What I’m saying here is that planned conflict escalation for the betterment of a relationship or group relationships can be an effective use of this conflict method. It is also easier to direct an escalation towards a desired goal when the intent of the escalation itself has been stated upfront. Thus, by following these simple guidelines above for escalation, you should have tremendous success.

One final point. Now that we’ve entered the season for holiday parties and festivities with friends and family, conflicts may be on the rise. Knowing this, you may want to pick and choose your battles carefully; and only escalate a conflict if the right conditions exist.

Now go and be Merry!

Greg “Geese” Giesen


Why is this leader laughing?

Because he’s a laughing leader.


What’s a laughing leader?

Very simply, a laughing leader is someone who is happy and productive in both work and life.

Allow me to explain.

There is a direct correlation between our internal motivation, passion, focus and zest for life and our corresponding results, be it in our personal or professional worlds. In other words, who we are impacts what we do and how well we do it.

If the end game is to get results in business and live a fulfilling life in the process, then the ultimate work for each of us is to learn to become the leader we were meant to be—in all facets of our lives—so that what people see on the outside is a mere reflection of who we are on the inside. We call this leading from within. And the way to lead from within is to become a laughing leader. It’s that’s easy and that difficult.

Becoming a laughing leader requires a commitment to self-improvement…on a daily level! Why? Because we impact the lives of everybody around us and we have an obligation to ourselves and to those people to role model the very attitudes and behaviors we expect from them.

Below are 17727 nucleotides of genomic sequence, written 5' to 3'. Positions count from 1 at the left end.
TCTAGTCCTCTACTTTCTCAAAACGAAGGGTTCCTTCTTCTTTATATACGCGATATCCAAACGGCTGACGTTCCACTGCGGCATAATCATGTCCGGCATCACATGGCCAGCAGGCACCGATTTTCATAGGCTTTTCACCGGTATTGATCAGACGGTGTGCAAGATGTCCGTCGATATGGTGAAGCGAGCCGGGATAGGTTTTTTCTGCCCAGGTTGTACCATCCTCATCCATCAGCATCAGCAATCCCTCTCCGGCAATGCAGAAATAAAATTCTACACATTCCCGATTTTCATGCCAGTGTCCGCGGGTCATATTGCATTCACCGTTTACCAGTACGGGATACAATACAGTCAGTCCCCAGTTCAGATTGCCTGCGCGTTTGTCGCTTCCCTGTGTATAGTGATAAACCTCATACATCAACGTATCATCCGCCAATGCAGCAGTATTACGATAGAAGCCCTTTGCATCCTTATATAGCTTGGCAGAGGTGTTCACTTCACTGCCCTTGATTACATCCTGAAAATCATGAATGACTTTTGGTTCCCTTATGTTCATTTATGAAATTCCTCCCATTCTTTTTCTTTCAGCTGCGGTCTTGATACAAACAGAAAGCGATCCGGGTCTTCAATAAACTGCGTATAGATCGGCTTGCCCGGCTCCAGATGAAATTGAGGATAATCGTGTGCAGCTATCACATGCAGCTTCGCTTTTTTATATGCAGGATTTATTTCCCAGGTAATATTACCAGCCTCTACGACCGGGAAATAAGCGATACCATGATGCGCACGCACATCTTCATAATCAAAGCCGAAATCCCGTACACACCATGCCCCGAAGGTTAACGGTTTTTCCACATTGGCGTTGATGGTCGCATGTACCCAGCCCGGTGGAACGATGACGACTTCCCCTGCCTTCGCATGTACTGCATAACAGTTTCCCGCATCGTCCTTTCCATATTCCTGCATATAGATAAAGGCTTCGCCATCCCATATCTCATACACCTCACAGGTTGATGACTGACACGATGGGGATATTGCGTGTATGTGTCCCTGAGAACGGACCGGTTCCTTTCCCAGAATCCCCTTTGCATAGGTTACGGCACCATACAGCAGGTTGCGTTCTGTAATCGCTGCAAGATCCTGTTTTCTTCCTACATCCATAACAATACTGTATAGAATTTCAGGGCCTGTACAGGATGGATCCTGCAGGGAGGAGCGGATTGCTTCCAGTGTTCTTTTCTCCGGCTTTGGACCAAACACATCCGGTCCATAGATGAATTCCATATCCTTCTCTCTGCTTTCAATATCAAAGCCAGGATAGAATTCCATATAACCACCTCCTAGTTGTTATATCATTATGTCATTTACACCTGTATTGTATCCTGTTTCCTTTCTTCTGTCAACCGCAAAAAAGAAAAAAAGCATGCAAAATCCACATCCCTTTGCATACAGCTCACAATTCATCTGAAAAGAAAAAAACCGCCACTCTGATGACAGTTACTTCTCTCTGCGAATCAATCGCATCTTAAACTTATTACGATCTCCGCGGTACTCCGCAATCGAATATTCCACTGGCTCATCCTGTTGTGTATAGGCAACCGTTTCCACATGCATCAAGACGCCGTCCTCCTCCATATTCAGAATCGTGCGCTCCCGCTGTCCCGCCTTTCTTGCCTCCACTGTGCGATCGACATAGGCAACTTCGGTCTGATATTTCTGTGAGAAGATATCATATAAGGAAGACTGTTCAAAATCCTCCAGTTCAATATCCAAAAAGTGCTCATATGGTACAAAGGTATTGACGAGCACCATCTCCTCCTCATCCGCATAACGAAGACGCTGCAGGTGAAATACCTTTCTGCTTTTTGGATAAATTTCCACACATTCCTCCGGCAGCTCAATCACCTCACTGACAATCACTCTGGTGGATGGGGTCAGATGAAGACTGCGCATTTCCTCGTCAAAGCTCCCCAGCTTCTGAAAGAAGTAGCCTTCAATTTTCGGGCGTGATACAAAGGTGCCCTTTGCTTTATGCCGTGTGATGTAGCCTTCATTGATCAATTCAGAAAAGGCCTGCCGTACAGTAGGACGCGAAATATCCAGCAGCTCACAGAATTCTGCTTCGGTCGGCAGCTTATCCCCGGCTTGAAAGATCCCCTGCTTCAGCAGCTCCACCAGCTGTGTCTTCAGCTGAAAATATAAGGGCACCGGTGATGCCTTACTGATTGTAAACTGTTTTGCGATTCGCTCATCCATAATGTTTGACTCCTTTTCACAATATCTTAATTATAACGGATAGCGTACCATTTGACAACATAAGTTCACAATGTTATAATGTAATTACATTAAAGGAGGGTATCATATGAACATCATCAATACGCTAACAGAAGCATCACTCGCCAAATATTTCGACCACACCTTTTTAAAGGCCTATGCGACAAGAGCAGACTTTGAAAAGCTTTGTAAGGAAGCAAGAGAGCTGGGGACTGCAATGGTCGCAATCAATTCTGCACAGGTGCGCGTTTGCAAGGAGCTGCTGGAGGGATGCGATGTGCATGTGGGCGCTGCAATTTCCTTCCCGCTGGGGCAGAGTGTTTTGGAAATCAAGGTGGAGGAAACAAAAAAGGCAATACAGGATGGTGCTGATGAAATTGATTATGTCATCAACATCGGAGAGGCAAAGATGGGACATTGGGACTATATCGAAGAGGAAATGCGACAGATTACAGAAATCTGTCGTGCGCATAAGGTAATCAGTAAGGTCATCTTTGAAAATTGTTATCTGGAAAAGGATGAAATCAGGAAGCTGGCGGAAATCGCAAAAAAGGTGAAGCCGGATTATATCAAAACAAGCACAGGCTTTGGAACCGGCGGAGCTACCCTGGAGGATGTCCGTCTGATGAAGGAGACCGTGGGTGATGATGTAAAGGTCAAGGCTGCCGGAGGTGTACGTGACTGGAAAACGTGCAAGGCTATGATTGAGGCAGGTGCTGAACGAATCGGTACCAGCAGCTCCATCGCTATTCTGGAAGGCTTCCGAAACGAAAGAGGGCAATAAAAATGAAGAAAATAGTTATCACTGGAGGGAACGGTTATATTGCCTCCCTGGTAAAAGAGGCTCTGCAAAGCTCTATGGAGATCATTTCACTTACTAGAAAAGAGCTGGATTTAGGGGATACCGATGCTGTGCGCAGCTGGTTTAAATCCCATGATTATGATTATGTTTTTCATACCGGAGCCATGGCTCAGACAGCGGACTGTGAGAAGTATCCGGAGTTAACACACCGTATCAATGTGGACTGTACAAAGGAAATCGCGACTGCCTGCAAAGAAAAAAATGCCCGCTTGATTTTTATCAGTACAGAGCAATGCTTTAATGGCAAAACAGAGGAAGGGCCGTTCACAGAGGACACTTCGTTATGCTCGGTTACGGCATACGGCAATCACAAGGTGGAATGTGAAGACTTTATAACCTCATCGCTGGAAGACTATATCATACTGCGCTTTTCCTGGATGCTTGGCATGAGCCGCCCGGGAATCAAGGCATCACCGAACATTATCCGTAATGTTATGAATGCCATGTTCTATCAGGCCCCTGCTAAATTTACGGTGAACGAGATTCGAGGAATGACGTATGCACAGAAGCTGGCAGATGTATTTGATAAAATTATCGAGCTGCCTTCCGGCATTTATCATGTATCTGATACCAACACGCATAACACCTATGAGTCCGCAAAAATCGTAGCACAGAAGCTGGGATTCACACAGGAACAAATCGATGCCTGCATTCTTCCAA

Here are some of the characteristics of a Laughing Leader:

·      They are internally motivated

·      They have compassion for self and others

·      They view mistakes and failures and valuable insight toward success

·      They are authentic in word and deed…what you see is what you get

·      They value laughter and play

·      They are open to trying new things

·      They admit their mistakes and take responsibility to fix them

·      They laugh at themselves

·      They ask for help

·      They embrace the trials & tribulations of life

·      They practice work-life balance

·      They see problems as challenges waiting to be solved

·      They are supportive and present with others

·       They are transparent

·      They are quick to give credit where credit is due

·      They are committed to seeking and creating joy in life 

Who wouldn’t want to work for someone like this? Who wouldn’t want to have a friend or family member with these characteristics?

Well maybe they already do…and it’s YOU!


It’s important to note that I’m not talking about being a Laughing Leader periodically or when it’s convenient. I’m talking about showing up in life as a Laughing Leader, day-in and day-out.

I have to tell you…I’ve been teaching about personal and professional leadership practices and philosophies for over twenty-five years to corporate America and to hundreds of graduate students at the University of Denver and I’ve never been as excited as I am now to share with you this new paradigm…this new way of leading.

Do you want to be happier and more productive in work and in life?

Then stick with me. I have a lot of good stuff to share in coming weeks!